Books by Reginald F. Lewis

Released: Nov. 18, 1994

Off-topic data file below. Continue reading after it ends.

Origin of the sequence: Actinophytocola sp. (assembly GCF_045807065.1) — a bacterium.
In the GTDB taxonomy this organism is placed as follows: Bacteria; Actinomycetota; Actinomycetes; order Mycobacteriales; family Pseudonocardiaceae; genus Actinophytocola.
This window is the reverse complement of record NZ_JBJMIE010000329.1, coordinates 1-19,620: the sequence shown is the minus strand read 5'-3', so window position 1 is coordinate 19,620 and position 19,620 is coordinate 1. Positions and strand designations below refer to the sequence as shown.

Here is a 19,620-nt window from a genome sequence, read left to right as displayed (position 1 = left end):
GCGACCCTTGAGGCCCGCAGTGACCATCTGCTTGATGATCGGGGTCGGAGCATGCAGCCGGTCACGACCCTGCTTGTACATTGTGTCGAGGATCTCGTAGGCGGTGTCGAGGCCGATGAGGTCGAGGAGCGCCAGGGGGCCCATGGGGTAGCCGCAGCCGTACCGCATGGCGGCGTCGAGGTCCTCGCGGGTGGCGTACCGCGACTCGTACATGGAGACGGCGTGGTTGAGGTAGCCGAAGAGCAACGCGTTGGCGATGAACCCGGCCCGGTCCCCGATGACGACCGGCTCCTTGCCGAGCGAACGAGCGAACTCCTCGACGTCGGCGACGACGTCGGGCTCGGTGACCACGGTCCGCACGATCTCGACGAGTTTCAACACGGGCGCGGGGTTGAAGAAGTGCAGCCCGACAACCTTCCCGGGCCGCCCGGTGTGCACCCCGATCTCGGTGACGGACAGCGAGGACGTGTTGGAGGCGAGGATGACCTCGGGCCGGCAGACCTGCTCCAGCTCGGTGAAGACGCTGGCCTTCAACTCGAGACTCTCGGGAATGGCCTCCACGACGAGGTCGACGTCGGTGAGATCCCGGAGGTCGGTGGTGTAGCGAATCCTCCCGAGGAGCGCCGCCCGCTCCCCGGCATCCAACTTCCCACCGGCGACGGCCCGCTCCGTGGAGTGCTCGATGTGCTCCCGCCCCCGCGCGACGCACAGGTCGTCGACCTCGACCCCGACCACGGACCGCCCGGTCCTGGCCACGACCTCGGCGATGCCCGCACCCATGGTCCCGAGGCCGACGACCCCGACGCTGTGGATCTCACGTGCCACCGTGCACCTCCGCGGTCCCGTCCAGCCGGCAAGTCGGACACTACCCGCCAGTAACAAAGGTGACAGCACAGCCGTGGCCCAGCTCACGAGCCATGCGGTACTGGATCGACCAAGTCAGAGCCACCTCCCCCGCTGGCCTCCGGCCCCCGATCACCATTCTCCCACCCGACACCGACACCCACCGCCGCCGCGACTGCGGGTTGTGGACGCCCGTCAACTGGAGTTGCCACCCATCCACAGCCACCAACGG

A serviceable biography of the black attorney/businessman whose accomplishments set a challenging standard for tycoons of any ethnic background. Before he died of brain cancer at age 50 early in 1993, Lewis had partially completed a memoir of his remarkable life and career. Drawing on these jottings, as well as on extensive interviews with his subject's close-knit family, friends, and associates, USA Today correspondent Walker offers a warts-and-all portrait of an irresistible force. From his East Baltimore boyhood on, the ultra- industrious Lewis planned, even schemed, to make himself a world- class success. Barely an average student at Virginia State, he finessed his way into Harvard Law School without even taking the entrance exam. After a two-year stint with the top-drawer Manhattan firm Paul, Weiss, Rifkind, Wharton & Garrison, he struck out on his own. Serving a lengthy apprenticeship as a specialist in minority- enterprise small-business-investment corporations, Lewis learned enough to become a player in the great takeover game that preoccupied Wall Street during the 1980s. After a couple of false starts, he masterminded a leveraged buyout of McCall Pattern Co., which in a few years yielded him and fellow investors a 90-to-1 return. With a little help from his friend Michael Milken, he went on to engineer another coup—the LBO for nearly one billion dollars of Beatrice International Foods. At the time of his death, Lewis had the Paris-based enterprise operating on an enviably profitable basis throughout Europe. This account of Lewis's achievements emphasizes his tough- minded, goal-oriented approach to personal and philanthropic as well as financial affairs. (16 pages of 28 photos, not seen) (First serial to Black Enterprise) Read full book review >